CAP2b, a cardioacceleratory peptide, is present in Drosophila and stimulates tubule fluid secretion via cGMP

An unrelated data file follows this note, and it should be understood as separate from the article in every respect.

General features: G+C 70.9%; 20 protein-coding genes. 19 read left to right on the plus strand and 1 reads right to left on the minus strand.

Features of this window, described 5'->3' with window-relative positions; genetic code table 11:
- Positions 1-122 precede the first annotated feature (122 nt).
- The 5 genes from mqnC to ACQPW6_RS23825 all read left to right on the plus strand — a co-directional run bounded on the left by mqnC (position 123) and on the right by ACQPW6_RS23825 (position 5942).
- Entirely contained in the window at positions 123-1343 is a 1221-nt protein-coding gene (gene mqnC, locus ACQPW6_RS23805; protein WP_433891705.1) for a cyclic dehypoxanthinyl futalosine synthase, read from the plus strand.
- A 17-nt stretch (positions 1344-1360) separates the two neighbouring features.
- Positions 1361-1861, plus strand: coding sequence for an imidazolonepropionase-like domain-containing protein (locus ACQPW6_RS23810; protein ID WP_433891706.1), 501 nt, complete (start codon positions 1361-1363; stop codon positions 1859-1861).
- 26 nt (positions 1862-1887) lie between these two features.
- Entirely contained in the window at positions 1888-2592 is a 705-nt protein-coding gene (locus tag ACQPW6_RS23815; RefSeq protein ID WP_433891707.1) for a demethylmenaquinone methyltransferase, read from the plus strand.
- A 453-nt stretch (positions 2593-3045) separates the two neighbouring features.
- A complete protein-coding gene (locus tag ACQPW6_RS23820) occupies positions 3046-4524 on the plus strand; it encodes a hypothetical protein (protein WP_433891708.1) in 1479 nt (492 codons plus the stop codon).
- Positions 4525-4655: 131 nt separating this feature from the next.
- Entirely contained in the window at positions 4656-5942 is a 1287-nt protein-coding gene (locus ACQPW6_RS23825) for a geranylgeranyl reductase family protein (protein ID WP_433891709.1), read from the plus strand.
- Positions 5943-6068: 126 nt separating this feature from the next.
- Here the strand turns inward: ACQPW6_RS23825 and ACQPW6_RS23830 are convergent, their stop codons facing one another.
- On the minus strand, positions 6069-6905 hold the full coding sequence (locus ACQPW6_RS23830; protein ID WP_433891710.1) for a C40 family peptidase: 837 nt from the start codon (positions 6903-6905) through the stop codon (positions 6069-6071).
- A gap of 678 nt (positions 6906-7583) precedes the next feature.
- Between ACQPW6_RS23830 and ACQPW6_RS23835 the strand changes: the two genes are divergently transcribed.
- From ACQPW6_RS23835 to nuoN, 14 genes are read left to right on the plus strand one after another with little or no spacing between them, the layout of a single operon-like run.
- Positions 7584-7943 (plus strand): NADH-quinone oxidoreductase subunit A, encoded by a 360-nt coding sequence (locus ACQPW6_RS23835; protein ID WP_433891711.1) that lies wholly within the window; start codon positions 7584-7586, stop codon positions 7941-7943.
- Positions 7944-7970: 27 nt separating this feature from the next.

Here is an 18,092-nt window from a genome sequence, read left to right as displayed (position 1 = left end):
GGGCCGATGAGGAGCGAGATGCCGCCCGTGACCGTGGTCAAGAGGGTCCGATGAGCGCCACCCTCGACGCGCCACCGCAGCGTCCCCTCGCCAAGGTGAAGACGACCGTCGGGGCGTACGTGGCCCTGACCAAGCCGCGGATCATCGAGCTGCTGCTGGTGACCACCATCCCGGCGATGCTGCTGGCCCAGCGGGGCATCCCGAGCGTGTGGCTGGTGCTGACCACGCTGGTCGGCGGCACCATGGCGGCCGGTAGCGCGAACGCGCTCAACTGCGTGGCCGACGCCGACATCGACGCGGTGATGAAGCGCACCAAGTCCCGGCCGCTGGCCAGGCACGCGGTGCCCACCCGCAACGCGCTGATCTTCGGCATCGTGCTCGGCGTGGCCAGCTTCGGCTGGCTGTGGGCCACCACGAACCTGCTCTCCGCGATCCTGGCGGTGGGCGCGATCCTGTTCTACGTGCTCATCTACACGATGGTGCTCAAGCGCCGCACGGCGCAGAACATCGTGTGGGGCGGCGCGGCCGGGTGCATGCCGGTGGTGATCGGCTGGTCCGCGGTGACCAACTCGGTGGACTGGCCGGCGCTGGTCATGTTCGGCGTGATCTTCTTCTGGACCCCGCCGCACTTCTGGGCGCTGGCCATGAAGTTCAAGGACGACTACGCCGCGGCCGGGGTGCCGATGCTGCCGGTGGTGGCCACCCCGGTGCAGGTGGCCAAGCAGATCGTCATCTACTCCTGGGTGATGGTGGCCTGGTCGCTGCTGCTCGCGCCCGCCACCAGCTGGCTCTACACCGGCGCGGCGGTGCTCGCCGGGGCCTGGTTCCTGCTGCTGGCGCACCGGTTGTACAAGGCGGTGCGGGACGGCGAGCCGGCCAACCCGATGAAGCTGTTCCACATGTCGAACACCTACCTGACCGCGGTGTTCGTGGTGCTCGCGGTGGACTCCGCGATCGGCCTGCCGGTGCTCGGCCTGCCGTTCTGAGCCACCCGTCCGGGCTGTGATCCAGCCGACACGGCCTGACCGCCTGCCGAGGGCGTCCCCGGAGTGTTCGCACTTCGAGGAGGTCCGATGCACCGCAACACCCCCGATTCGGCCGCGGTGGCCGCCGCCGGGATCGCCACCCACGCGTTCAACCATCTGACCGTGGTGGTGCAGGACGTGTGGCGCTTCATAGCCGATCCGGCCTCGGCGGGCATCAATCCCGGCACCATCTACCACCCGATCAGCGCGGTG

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A cardioacceleratory peptide, CAP2b, identified originally in the lepidopteran Manduca sexta, stimulates fluid secretion by Malpighian tubules of the dipteran Drosophila melanogaster. High-performance liquid chromatography analyses of adult D. melanogaster reveal the presence of a CAP2b-like peptide, that coelutes with M. sexta CAP2b and synthetic CAP2b and that has CAP2b-like effects on the M. sexta heart. CAP2b accelerates fluid secretion in tubules stimulated by adenosine 3',5'-cyclic monophosphate (cAMP) but has no effect on tubules stimulated by guanosine 3',5'-cyclic monophosphate (cGMP), implying that it acts through the latter pathway. By contrast, the action of leucokinin is additive to both cAMP and cGMP but not to thapsigargin, suggesting that leucokinin acts by the elevation of intracellular calcium. CAP2b stimulation elevates tubule cGMP levels but not those of cAMP. By contrast, leucokinin has no effect on levels of either cyclic nucleotide. Both CAP2b and cGMP increase transepithelial potential difference, suggesting that stimulation of vacuolar-adenosinetriphosphatase action underlies the corresponding increases in fluid secretion. Overall, the results show that a Drosophila CAP2b-related peptide acts to stimulate fluid secretion by Malpighian tubules through the cGMP-signaling pathway.
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